Inflation Rate Forecast

Economic Forecasts

Inflation to Slow to 0.3% by end 2020

Kiplinger’s latest forecast on inflation

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Falling prices in March and April are likely to drag the inflation rate down to 0.3% by the end of the year, far below last year’s 2.3%. The meltdown in oil prices will likely cause energy prices to end the year down 16%. A coronavirus-induced slowdown in the U.S. economy has resulted in some significant price declines elsewhere as well: Airline fares are down 24% from a year ago; hotel and motel rates 16%; car and truck rental charges 15%. New-car prices are likely to trend down a bit because of lower demand. There should be good deals on out-of-favor models. Sporting goods and apparel prices have been soft, as inventory piles up. Prices have dropped especially on outerwear and business attire. Car insurance companies are offering rebates to policyholders, which lowers the price index. Even after lockdowns are lifted, spending at restaurants will likely be hurt by both virus concerns and lower consumer willingness to splurge on something that is not a necessity, so menu prices will not rise.

There could be a few important exceptions: Housing prices may jump in the second half of the year as low mortgage rates cause demand for homes to surge in the face of low inventory. Also, food prices will rise 5%, a bit more than usual. Besides a renewed preference for eating at home instead of eating out, a number of meat processing plants have had to shut down because of outbreaks among their workers, causing shortages. Meat prices rose 3.3% and chicken 5.8% in April. High demand for eggs drove their prices up 16.1%.

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Core inflation, which excludes the costs of food and energy, will continue to run higher than the headline rate, at about 1.1% over the course of this year. Health insurance costs and hospital charges are the main reason behind the current lofty 5.8% medical services inflation rate, though the cost to employers of providing health benefits typically runs lower due to cost-saving measures. Employer costs are likely to be up 3.6% this year, to an average per-employee cost of about $12,000 for small employers and $14,000 for large employers. Small employers have been offering plans with deductibles that have risen faster than those at large employers.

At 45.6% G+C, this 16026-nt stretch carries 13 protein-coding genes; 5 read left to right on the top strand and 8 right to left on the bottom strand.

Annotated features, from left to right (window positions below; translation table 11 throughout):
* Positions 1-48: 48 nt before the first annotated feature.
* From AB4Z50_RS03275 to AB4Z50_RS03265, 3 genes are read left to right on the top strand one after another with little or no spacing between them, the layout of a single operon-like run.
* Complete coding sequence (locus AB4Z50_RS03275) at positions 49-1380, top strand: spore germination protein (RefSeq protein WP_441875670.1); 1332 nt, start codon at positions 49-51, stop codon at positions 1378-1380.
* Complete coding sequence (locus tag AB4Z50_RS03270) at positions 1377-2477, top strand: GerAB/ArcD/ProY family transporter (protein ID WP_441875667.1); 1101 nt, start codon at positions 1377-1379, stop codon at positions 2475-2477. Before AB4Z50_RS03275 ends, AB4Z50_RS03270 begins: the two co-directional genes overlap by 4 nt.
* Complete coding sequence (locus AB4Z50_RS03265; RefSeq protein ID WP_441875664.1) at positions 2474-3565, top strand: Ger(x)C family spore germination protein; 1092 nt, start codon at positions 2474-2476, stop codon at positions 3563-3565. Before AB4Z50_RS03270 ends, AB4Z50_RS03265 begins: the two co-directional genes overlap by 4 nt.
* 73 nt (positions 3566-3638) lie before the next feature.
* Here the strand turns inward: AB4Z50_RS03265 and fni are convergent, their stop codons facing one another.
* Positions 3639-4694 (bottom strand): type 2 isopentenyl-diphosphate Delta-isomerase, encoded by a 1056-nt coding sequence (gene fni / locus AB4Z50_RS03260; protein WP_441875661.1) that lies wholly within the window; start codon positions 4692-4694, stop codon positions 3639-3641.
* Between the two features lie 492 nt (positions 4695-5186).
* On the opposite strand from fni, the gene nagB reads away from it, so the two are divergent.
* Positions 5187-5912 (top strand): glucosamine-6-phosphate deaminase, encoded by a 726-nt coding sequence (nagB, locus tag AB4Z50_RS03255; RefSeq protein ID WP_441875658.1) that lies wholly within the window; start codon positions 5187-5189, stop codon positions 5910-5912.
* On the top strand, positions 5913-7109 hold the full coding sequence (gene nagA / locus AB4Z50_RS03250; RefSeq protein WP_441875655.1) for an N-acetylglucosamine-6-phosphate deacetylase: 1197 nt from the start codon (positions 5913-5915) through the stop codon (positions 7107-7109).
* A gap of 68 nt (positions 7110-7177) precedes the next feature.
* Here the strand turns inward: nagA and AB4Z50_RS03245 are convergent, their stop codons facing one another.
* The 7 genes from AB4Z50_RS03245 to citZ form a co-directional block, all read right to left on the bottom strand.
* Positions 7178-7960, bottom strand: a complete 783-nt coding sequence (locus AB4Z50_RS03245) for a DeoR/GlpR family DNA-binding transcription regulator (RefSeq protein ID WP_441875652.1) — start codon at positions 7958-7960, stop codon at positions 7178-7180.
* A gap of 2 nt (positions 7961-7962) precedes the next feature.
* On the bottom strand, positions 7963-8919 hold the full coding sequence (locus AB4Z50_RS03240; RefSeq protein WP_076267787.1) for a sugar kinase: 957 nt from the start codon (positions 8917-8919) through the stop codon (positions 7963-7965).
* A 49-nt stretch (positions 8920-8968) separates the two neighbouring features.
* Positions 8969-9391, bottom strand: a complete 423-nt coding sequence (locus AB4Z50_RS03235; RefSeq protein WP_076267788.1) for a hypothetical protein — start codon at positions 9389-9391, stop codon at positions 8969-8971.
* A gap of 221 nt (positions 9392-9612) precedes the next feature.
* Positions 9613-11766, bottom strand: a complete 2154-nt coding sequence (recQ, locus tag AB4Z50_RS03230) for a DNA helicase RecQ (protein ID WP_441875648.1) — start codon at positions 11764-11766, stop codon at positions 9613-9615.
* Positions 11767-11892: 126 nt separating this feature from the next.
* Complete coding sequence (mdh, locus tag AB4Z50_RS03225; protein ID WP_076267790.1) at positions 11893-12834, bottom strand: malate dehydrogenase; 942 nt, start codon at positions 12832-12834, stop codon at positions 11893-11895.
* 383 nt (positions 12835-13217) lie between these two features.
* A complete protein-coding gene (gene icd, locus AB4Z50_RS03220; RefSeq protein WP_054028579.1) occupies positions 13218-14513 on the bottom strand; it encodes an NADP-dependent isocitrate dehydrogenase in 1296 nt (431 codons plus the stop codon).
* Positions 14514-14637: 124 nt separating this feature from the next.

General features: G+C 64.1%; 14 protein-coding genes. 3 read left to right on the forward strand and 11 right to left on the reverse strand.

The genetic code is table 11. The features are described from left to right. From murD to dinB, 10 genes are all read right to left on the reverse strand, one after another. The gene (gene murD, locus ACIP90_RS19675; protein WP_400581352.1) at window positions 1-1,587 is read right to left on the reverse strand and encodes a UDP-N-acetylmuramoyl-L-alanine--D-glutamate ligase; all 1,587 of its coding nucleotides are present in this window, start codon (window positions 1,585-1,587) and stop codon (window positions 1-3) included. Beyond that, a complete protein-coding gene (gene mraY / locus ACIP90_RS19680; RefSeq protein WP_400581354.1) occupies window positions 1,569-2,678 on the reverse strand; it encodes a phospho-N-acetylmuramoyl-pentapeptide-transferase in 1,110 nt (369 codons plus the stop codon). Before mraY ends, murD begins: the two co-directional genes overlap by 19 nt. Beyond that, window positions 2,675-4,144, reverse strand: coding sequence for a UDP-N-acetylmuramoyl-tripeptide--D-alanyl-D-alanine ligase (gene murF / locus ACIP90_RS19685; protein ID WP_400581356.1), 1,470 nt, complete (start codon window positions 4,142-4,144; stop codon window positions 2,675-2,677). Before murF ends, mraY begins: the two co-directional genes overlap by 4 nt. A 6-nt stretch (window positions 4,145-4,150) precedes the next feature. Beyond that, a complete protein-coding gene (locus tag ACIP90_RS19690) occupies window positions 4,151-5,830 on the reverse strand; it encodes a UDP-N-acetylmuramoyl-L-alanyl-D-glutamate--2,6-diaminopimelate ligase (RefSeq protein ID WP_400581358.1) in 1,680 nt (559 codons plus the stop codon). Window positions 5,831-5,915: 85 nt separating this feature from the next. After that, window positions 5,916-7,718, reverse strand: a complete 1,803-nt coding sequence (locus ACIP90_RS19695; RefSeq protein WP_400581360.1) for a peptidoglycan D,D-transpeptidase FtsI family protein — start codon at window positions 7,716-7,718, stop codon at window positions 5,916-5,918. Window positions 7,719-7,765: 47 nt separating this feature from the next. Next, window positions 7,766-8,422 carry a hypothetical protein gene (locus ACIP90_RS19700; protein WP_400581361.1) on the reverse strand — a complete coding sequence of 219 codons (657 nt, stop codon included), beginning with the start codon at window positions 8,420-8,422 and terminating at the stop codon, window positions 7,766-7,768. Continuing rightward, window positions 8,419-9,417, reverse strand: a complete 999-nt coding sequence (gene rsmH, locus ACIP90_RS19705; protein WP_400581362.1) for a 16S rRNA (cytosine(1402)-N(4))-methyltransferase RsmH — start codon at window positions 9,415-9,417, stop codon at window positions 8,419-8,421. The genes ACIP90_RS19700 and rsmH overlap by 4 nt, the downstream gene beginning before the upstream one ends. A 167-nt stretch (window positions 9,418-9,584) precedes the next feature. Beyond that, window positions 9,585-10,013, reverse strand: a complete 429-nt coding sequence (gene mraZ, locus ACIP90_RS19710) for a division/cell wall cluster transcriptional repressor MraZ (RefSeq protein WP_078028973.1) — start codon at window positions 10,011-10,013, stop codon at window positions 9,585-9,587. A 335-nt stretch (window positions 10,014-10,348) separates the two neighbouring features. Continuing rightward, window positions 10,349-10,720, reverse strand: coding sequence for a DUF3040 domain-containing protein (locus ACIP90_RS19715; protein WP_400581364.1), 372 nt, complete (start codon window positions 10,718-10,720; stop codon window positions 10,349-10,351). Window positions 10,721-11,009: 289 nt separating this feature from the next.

By year-end, shelter costs will have risen 3.2%, about the same as in 2019. The prices of all other commodities will decline 1.9% as demand remains soft. Demand for personal services will remain weak this year because of lingering virus concerns, and on average, their prices will end the year 1% lower.

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A note about data reliability: An issue that government data collectors face is that at the moment, they cannot go into stores that are shut down and collect price data. Therefore, the reliability of some of the numbers may be suspect, though the Bureau of Labor Statistics managed to obtain three-fourths of their normal price quotes online and through other means. The BLS also has statistical procedures in place to keep missing data from biasing the overall numbers.

SEE ALSO: Print-Ready Consumer Price Index Chart

Source: Department of Labor, Inflation Data